The only other changes I needed to make to the petticoat to use it for the Vernet Project were at the hem. I started by adding lace that mimicked the shape of the embroidery seen in my Vernet fashion plate. I whip stitched the lace on with small stitches and then cut away the fabric behind the lace, creating a lovely scalloped hem.
After trying on the petticoat with the finished hem, I decided it was too long and took a tuck above the hem to shorten it. You can see the tuck in one of the photo shoot pictures early in this post.
This final picture is from when I was hemming the witzchoura. While I had that garment on the dress form I also put the petticoat on to determine the placement of the lace on the previously hemmed petticoat.
And that’s it! Those two garments were minor in scale compared to the toque de velours, silly shoes, and the witzchoura itself, both in terms of materials and sheer volume of work involved.
One of the five pieces of my Vernet Project was creating the silly up-turned-toe elf shoes in the fashion plate. Clearly, these are not shoes that could be purchased, as they are so specific in style, so I set out to make my own!
In the beginning, I was thankful to have another Vernet project maker’s experience making her boots before mine to work from. Jenni posted a two part tutorial showing how she made her boots as well as sharing information behind-the-scenes with project participants earlier in the process (Part 1 and Part 2). She closely referenced Every Lady Her Own Shoemaker, published in 1855 (a little late relative to the date of the project, but still useful for construction advice), for construction methods and carefully documented her process. In fact, she did a much better job at documenting the actual sewing than I did… I also read Anna’s information about making mid-19th century shoes multiple times to help get my mind acquainted with the project (again, a little later than the period of the project, but still helpful). She also has lots of great construction pictures.
I started by creating a pattern for my shoe using patterns in Every Lady Her Own Shoemaker. Given that my shoe has the unusual turned-up-toe, I necessarily needed to make adjustments to the general slipper pattern. Here is my shoe at the mockup stage. The upper pieces fit pretty well! I adjusted the width of the sole as well as the shape of the turned-up section before moving on to cut out the final pieces.
Here are all of the final pieces cut out and ready to assemble. The soles have three layers: heavier tan leather for the outer sole, cardboard for the inner sole structure, and white linen to cover the cardboard insole. The uppers have two layers: lightweight raspberry leather for the exterior and white linen for the interior. Later in the process I also added a faux fur cuff.
To help the shoes keep their turned-up-toe shape I soaked the leather soles in water, taped them to a lysol wipe container, and let them dry. You can see the results below. Not perfectly curved up, but still helpful. I also tried boiling leather soles to thicken them before shaping, but found that the leather shrank unevenly which created soles that wouldn’t work for this project. I did save them, though, and hopefully will get to use them for a future shoe making endeavor. I repeated the soaking and shaping for the cardboard insoles before gluing the linen to them. There’s a picture of the insoles at this stage in this past post.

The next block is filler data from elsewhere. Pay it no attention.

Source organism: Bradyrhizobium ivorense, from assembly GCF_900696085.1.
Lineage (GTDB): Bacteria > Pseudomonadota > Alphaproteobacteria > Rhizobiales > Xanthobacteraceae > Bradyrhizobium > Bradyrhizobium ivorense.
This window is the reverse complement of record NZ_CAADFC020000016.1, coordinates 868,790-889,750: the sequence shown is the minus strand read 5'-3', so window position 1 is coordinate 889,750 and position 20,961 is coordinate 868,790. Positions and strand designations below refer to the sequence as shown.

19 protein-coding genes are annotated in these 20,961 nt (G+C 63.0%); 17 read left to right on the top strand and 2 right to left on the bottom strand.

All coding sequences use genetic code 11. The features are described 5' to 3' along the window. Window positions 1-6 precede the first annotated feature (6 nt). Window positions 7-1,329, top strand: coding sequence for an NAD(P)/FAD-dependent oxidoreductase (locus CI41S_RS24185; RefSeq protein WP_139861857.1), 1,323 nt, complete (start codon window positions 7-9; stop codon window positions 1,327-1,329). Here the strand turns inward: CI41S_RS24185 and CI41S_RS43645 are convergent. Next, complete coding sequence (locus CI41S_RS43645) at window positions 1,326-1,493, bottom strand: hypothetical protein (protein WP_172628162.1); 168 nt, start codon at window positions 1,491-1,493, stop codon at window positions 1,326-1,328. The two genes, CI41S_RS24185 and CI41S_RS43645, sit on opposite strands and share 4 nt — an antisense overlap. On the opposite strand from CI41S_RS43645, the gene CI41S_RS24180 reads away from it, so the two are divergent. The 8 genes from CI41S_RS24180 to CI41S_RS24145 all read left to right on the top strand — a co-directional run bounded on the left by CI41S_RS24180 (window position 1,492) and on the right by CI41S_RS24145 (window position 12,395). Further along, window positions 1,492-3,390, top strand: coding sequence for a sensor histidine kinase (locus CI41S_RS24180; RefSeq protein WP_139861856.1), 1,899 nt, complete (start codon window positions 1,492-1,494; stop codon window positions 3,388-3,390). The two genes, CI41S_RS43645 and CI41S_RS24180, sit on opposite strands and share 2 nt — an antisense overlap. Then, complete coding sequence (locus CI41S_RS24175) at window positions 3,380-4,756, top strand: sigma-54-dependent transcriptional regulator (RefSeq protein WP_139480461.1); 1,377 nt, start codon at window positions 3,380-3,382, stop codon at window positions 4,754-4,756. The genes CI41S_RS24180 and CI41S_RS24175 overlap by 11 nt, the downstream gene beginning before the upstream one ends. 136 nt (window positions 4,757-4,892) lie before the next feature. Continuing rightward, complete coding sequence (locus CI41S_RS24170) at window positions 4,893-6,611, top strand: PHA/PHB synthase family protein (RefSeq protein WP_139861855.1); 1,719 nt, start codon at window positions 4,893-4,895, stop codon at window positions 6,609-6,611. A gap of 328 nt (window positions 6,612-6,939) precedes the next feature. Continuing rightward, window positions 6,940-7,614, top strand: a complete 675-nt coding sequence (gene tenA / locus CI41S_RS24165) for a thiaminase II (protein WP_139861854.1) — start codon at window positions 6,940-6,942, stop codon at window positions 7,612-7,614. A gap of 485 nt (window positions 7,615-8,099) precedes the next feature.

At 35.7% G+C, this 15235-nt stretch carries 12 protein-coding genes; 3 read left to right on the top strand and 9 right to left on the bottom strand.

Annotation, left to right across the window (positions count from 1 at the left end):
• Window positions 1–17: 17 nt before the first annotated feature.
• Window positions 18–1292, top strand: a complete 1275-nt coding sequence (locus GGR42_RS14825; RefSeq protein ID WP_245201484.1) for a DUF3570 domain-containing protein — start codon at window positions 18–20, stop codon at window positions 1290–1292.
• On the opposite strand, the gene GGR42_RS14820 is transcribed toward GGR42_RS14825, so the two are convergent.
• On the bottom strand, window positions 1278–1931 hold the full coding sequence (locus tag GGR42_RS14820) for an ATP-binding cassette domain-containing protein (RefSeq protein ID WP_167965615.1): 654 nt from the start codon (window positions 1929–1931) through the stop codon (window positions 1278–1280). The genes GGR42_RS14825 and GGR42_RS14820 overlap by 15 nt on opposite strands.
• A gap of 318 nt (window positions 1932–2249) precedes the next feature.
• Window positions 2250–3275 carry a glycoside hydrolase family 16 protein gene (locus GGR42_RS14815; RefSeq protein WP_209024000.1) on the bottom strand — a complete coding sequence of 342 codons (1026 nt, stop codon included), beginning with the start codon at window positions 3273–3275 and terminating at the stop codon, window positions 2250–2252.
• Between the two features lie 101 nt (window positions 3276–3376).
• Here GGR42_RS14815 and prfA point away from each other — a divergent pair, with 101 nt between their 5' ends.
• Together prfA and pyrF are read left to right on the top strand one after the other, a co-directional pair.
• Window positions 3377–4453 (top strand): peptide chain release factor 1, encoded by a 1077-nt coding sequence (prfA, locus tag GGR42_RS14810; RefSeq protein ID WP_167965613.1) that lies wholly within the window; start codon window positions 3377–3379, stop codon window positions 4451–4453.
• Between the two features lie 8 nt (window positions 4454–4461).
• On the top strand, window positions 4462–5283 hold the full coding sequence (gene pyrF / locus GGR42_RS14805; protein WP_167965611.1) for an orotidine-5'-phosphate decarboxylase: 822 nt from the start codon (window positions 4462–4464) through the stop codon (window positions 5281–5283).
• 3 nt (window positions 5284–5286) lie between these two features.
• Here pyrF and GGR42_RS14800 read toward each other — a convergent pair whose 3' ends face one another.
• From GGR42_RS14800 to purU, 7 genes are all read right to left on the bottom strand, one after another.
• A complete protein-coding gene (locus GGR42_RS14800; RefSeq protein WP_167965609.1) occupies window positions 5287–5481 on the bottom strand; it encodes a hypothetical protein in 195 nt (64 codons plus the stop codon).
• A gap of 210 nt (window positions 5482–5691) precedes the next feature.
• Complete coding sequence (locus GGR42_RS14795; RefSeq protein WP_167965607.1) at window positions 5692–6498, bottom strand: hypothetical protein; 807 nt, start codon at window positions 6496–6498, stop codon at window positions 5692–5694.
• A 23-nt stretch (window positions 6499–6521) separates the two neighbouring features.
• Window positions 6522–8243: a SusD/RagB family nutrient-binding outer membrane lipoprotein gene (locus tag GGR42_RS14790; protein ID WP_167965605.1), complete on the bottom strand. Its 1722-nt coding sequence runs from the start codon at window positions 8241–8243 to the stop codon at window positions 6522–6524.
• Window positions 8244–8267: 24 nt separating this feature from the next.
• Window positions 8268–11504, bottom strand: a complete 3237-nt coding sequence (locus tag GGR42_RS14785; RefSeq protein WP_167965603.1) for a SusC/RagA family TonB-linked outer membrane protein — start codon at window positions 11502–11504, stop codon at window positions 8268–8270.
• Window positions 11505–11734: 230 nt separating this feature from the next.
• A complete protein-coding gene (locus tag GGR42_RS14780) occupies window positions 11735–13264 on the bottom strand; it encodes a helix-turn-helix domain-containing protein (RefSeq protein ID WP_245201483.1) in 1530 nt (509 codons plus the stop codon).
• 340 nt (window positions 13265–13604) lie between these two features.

After shaping the soles it was time to construct the uppers. I did the interior and exterior separately, then basted them together around the top opening and around the bottoms. Then I sewed the bottom edges of the uppers to the soles, using the slanting stitch through the side of the sole that Jenni shows in Part 2 of her tutorial. She used all sorts of nifty leather tools as well as a wooden last during construction. I purchased the nifty leather tools but found that they didn’t work for me and a simple non-leather needle worked just fine. (I think my leather was too thin and soft for these to be needed). As for the last, I looked online for a wooden one, never found one in my size foot, and eventually decided to give it a go without one, especially since I had to do the turned-up toe. In the end, I don’t think it was a problem not to have a last.
Once the soles were attached, I bound the front slit with matching silk ribbon. Then I cut a piece of faux fur for each shoe that went around just the top of the foot opening and could double over on itself. There are non-functional silk ribbon loops that are sewn to the front of the fur that encases the top edge of the shoe. The shoes actually close with a twill tape threaded through hand sewn eyelets on each side of the opening.
They’re actually quite comfortable for walking around in. I have very flat feet, so don’t really need arch support to be comfortable. The only thing is that my feet did get cold during our photoshoot due to the freezing ground only separated from my feet by a few thin layers of fabric. So, for the second wearing, while caroling at Christmastime, I added a faux fur insole. Problem solved! They were toasty and even more comfortable!
Interestingly, witzchouras are mentioned as being popular in Paris during the year 1827 by La Belle Assembleé, after a mention of other popular pelisses and mantles (well worth checking out!), and are are described as being worn with boots laced in front and with fur around the leg.